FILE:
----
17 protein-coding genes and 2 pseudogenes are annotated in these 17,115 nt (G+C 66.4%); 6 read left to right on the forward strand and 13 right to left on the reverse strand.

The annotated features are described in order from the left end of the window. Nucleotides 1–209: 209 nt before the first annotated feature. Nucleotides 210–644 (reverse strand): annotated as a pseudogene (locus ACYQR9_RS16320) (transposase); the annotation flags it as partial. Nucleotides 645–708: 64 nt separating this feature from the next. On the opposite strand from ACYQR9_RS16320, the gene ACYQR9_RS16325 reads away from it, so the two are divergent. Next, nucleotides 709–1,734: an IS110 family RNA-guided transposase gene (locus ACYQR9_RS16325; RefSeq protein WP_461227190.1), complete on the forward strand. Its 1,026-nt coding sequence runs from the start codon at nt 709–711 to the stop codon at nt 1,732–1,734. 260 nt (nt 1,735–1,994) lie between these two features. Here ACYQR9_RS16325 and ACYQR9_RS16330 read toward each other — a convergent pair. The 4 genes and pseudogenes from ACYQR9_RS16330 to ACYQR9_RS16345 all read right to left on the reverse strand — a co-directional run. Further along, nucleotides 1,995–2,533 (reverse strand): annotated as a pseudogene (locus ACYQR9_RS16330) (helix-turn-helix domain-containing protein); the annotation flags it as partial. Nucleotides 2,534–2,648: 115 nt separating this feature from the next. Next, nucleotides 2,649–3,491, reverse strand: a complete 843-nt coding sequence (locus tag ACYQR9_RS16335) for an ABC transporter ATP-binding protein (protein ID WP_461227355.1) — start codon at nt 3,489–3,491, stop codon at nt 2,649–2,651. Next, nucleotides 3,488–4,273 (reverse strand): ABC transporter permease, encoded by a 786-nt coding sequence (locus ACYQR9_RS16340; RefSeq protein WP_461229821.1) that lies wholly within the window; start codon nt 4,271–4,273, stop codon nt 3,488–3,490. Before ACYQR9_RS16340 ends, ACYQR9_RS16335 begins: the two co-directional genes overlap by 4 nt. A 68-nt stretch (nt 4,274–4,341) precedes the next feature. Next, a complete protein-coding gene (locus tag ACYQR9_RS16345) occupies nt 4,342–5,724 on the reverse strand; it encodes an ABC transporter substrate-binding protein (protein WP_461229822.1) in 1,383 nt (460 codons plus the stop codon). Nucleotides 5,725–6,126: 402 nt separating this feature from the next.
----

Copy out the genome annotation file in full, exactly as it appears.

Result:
17 protein-coding genes and 2 pseudogenes are annotated in these 17,115 nt (G+C 66.4%); 6 read left to right on the forward strand and 13 right to left on the reverse strand.

The annotated features are described in order from the left end of the window. Nucleotides 1–209: 209 nt before the first annotated feature. Nucleotides 210–644 (reverse strand): annotated as a pseudogene (locus ACYQR9_RS16320) (transposase); the annotation flags it as partial. Nucleotides 645–708: 64 nt separating this feature from the next. On the opposite strand from ACYQR9_RS16320, the gene ACYQR9_RS16325 reads away from it, so the two are divergent. Next, nucleotides 709–1,734: an IS110 family RNA-guided transposase gene (locus ACYQR9_RS16325; RefSeq protein WP_461227190.1), complete on the forward strand. Its 1,026-nt coding sequence runs from the start codon at nt 709–711 to the stop codon at nt 1,732–1,734. 260 nt (nt 1,735–1,994) lie between these two features. Here ACYQR9_RS16325 and ACYQR9_RS16330 read toward each other — a convergent pair. The 4 genes and pseudogenes from ACYQR9_RS16330 to ACYQR9_RS16345 all read right to left on the reverse strand — a co-directional run. Further along, nucleotides 1,995–2,533 (reverse strand): annotated as a pseudogene (locus ACYQR9_RS16330) (helix-turn-helix domain-containing protein); the annotation flags it as partial. Nucleotides 2,534–2,648: 115 nt separating this feature from the next. Next, nucleotides 2,649–3,491, reverse strand: a complete 843-nt coding sequence (locus tag ACYQR9_RS16335) for an ABC transporter ATP-binding protein (protein ID WP_461227355.1) — start codon at nt 3,489–3,491, stop codon at nt 2,649–2,651. Next, nucleotides 3,488–4,273 (reverse strand): ABC transporter permease, encoded by a 786-nt coding sequence (locus ACYQR9_RS16340; RefSeq protein WP_461229821.1) that lies wholly within the window; start codon nt 4,271–4,273, stop codon nt 3,488–3,490. Before ACYQR9_RS16340 ends, ACYQR9_RS16335 begins: the two co-directional genes overlap by 4 nt. A 68-nt stretch (nt 4,274–4,341) precedes the next feature. Next, a complete protein-coding gene (locus tag ACYQR9_RS16345) occupies nt 4,342–5,724 on the reverse strand; it encodes an ABC transporter substrate-binding protein (protein WP_461229822.1) in 1,383 nt (460 codons plus the stop codon). Nucleotides 5,725–6,126: 402 nt separating this feature from the next.